So firstly who’s allowed to join a group healthcare scheme? Generally speaking, it’s employees of a company. And different insurers will define employee to suit their own rules. So for example it may be on the PAYE and do over 16 hours a week. Different insurers do have different roles so it’s important to check. Some insurers will allow majority shareholders or maybe directors that are not on PAYE to join the scheme as well.
Can children be added to a company scheme? Subject to the employer agreeing, the employee can add children. Different insurers again will have rule as to when they will take those children off, so it may be at 21 or 24. Or some insurers like Vitality will actually leave the children on the scheme until they’re asked to remove them.
Who can pay the premium? Well again generally speaking the insurance company will expect the employer to be paying the whole premium for the employee. None of that can be recouped back. But it may well be that they allow the employee to pay for perhaps their dependents and their children for example.
What’s the tax implication for both the employer and the employee? Well the employer’s premium can be offset against corporate tax liability, and the employee’s premium becomes a benefit in kind or a P11D benefit, which therefore is taxable.
What happens when an employee leave the scheme? Well generally speaking insurers will allow that individual to leave their company scheme and take their cover to a new individual scheme without fresh underwriting. The rules do vary between insurers as to the benefits that they will allow to continue, so it is important that you check that point with the insurer.
How does a member make a claim under a group healthcare plan? Well it’s basically exactly the same as they would on an individual healthcare plan. They will go and see their NHS GP, or some insurers offer access to video-based GP services like with Vitality, with the Vitality GP service. Once they’ve seen the GP, they will be referred for further treatment. At which point they ring up the insurance company to seek authorisation.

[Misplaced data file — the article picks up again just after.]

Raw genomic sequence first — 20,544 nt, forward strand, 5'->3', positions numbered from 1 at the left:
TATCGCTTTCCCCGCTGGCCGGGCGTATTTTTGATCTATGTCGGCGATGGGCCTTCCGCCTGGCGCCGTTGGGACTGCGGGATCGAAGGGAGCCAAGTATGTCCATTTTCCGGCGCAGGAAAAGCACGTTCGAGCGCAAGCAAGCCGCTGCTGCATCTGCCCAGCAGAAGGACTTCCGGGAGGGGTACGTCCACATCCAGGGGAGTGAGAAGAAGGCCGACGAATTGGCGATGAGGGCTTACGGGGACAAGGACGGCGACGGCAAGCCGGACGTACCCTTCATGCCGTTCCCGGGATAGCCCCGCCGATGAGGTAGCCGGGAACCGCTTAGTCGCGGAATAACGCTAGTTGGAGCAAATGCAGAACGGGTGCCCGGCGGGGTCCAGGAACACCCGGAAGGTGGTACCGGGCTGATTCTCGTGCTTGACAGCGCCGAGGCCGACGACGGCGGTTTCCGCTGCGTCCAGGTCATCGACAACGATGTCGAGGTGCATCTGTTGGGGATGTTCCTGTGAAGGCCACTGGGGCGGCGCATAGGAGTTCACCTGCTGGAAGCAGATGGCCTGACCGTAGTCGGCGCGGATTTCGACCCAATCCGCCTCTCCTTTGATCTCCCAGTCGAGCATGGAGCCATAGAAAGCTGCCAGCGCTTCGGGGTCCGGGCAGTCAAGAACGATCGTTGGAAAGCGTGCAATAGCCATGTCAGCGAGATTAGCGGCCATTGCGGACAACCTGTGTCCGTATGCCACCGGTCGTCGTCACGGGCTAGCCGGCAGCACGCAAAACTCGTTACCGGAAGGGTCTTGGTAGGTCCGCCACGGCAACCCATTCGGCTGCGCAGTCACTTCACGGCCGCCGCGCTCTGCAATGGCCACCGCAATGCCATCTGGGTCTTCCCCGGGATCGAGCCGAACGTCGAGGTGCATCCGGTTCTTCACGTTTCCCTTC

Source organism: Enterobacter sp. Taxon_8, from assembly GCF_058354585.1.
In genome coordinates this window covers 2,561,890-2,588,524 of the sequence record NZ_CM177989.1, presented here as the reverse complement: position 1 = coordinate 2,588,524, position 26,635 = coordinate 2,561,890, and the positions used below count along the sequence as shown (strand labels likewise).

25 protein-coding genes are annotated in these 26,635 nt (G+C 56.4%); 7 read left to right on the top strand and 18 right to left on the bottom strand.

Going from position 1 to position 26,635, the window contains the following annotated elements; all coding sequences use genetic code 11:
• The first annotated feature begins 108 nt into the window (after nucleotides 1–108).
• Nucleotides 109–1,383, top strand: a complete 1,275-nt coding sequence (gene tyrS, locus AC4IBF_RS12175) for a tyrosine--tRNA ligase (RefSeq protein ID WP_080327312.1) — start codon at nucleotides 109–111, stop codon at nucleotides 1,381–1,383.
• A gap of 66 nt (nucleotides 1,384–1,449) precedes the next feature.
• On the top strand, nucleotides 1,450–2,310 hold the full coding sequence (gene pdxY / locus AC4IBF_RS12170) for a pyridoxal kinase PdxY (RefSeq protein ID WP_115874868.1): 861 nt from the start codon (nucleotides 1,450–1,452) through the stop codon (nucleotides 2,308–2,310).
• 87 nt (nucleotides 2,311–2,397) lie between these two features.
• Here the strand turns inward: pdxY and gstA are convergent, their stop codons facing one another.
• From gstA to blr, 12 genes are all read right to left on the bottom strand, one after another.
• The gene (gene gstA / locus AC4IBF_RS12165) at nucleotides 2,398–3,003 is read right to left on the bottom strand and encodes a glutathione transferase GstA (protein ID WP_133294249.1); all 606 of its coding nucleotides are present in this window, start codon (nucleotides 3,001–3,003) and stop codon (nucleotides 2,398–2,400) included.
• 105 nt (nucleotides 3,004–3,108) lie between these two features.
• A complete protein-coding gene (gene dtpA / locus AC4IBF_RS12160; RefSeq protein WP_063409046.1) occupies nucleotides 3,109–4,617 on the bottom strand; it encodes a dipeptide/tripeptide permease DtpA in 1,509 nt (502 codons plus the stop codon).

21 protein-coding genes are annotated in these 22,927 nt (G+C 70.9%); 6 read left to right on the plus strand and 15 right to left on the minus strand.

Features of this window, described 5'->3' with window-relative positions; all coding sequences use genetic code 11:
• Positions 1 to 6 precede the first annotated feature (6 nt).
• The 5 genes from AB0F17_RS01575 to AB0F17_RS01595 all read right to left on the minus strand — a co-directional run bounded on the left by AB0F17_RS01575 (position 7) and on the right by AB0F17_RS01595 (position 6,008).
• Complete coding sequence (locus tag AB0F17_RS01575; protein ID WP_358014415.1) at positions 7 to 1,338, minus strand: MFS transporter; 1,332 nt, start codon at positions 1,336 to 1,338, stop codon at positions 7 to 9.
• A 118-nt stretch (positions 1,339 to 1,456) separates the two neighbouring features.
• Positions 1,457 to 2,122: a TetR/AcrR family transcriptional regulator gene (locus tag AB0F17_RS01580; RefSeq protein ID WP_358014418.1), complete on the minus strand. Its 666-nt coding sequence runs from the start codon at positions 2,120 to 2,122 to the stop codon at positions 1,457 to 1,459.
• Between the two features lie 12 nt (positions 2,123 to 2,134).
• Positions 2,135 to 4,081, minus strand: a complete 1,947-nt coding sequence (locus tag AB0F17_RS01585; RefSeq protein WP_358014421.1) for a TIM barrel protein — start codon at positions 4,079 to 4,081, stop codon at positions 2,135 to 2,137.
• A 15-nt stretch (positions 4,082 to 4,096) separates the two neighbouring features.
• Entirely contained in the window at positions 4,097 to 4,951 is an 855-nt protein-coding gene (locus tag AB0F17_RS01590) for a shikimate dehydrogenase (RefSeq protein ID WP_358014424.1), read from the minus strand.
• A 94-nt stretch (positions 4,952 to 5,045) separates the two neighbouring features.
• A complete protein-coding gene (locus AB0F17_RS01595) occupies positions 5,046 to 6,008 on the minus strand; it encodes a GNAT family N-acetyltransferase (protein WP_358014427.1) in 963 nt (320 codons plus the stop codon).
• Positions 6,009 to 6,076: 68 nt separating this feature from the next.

Should an employee claim, how the bills are paid and do they have to pay anything themselves? In the vast majority of cases, the bill is actually paid directly by the insurance company to the healthcare provider. On occasions, for example where there is an excess, the excess might be paid to the provider, and the rest of the bill would be paid by the insurance company.
One thing to look out for, there are situations, however, where the insurance company may not pay the consultant or the anaesthetist bill in full because the consultant or the anaesthetist chooses to charge more than the insurance company is prepared to pay. That’s often called a shortfall. You can pay extra to protect yourselves against that, or companies such as Vitality will actually pay that bill in full every time.
Can a scheme move from one insurer to another? And the simple answer is yes. Subject to a declaration completed by the group secretary, the insurance company will review and confirm whether they’re prepared to accept that scheme. And then very simply it will move from one insurer with all the underwriting details and move to another insurer. Simply all that would be required is the application with the declaration that I’ve talked about, with a copy of the insurance certificates from the old insurance company sent to the new insurance company, and they will set up a plan on exactly the same basis as you’ve already got in place.
PRESENTER: In order to consider the viewing of this video as structured learning, you must complete the reflective statement to demonstrate what you’ve learned and its relevance to you. By the end of this session, you’ll be able to understand and describe the protection needs of SMEs, the importance of employee wellness for a business, and the benefits of a group healthcare plan. Please complete the reflective statement to validate your CPD.